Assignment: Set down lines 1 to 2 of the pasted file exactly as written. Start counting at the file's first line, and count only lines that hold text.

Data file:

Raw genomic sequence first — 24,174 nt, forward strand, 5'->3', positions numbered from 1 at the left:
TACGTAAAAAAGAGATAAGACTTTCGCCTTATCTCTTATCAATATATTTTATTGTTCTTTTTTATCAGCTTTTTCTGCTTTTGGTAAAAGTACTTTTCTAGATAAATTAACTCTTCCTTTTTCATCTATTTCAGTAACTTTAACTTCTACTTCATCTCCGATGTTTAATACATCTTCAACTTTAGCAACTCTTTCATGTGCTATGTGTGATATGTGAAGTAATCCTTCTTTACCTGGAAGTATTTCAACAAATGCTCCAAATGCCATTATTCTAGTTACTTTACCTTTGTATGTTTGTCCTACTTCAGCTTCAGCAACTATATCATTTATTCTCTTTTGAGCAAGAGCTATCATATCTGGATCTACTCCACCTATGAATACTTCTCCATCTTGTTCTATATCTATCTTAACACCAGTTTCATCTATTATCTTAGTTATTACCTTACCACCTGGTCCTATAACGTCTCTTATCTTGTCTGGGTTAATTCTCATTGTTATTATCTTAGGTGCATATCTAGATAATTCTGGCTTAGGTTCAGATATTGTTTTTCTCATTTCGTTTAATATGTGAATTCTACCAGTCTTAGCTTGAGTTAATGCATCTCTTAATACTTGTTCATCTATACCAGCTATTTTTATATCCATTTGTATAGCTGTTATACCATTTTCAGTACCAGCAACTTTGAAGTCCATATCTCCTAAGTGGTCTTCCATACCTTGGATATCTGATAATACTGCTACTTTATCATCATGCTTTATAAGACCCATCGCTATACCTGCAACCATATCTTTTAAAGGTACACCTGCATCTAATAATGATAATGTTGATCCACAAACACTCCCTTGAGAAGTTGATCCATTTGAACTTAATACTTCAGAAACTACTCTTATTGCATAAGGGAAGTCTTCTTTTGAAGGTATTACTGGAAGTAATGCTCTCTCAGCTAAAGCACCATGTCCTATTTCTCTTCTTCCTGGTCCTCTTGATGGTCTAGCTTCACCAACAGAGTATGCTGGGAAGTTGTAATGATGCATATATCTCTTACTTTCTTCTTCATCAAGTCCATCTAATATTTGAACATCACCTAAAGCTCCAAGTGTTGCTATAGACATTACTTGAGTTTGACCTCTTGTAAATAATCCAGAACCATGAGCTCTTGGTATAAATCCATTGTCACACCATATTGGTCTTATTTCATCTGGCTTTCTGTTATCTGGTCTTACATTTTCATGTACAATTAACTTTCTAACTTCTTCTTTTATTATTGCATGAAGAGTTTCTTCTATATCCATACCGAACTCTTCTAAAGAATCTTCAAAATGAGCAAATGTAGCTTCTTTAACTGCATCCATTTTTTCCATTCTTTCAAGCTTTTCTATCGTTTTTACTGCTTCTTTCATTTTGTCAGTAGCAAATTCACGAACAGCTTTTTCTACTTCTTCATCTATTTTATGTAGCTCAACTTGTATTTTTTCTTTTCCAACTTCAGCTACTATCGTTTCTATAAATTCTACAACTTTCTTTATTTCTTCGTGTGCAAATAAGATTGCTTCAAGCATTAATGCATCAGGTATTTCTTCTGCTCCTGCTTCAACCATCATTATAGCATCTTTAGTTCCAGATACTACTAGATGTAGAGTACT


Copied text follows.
Raw genomic sequence first — 24,174 nt, forward strand, 5'->3', positions numbered from 1 at the left:
TACGTAAAAAAGAGATAAGACTTTCGCCTTATCTCTTATCAATATATTTTATTGTTCTTTTTTATCAGCTTTTTCTGCTTTTGGTAAAAGTACTTTTCTAGATAAATTAACTCTTCCTTTTTCATCTATTTCAGTAACTTTAACTTCTACTTCATCTCCGATGTTTAATACATCTTCAACTTTAGCAACTCTTTCATGTGCTATGTGTGATATGTGAAGTAATCCTTCTTTACCTGGAAGTATTTCAACAAATGCTCCAAATGCCATTATTCTAGTTACTTTACCTTTGTATGTTTGTCCTACTTCAGCTTCAGCAACTATATCATTTATTCTCTTTTGAGCAAGAGCTATCATATCTGGATCTACTCCACCTATGAATACTTCTCCATCTTGTTCTATATCTATCTTAACACCAGTTTCATCTATTATCTTAGTTATTACCTTACCACCTGGTCCTATAACGTCTCTTATCTTGTCTGGGTTAATTCTCATTGTTATTATCTTAGGTGCATATCTAGATAATTCTGGCTTAGGTTCAGATATTGTTTTTCTCATTTCGTTTAATATGTGAATTCTACCAGTCTTAGCTTGAGTTAATGCATCTCTTAATACTTGTTCATCTATACCAGCTATTTTTATATCCATTTGTATAGCTGTTATACCATTTTCAGTACCAGCAACTTTGAAGTCCATATCTCCTAAGTGGTCTTCCATACCTTGGATATCTGATAATACTGCTACTTTATCATCATGCTTTATAAGACCCATCGCTATACCTGCAACCATATCTTTTAAAGGTACACCTGCATCTAATAATGATAATGTTGATCCACAAACACTCCCTTGAGAAGTTGATCCATTTGAACTTAATACTTCAGAAACTACTCTTATTGCATAAGGGAAGTCTTCTTTTGAAGGTATTACTGGAAGTAATGCTCTCTCAGCTAAAGCACCATGTCCTATTTCTCTTCTTCCTGGTCCTCTTGATGGTCTAGCTTCACCAACAGAGTATGCTGGGAAGTTGTAATGATGCATATATCTCTTACTTTCTTCTTCATCAAGTCCATCTAATATTTGAACATCACCTAAAGCTCCAAGTGTTGCTATAGACATTACTTGAGTTTGACCTCTTGTAAATAATCCAGAACCATGAGCTCTTGGTATAAATCCATTGTCACACCATATTGGTCTTATTTCATCTGGCTTTCTGTTATCTGGTCTTACATTTTCATGTACAATTAACTTTCTAACTTCTTCTTTTATTATTGCATGAAGAGTTTCTTCTATATCCATACCGAACTCTTCTAAAGAATCTTCAAAATGAGCAAATGTAGCTTCTTTAACTGCATCCATTTTTTCCATTCTTTCAAGCTTTTCTATCGTTTTTACTGCTTCTTTCATTTTGTCAGTAGCAAATTCACGAACAGCTTTTTCTACTTCTTCATCTATTTTATGTAGCTCAACTTGTATTTTTTCTTTTCCAACTTCAGCTACTATCGTTTCTATAAATTCTACAACTTTCTTTATTTCTTCGTGTGCAAATAAGATTGCTTCAAGCATTAATGCATCAGGTATTTCTTCTGCTCCTGCTTCAACCATCATTATAGCATCTTTAGTTCCAGATACTACTAGATGTAGAGTACT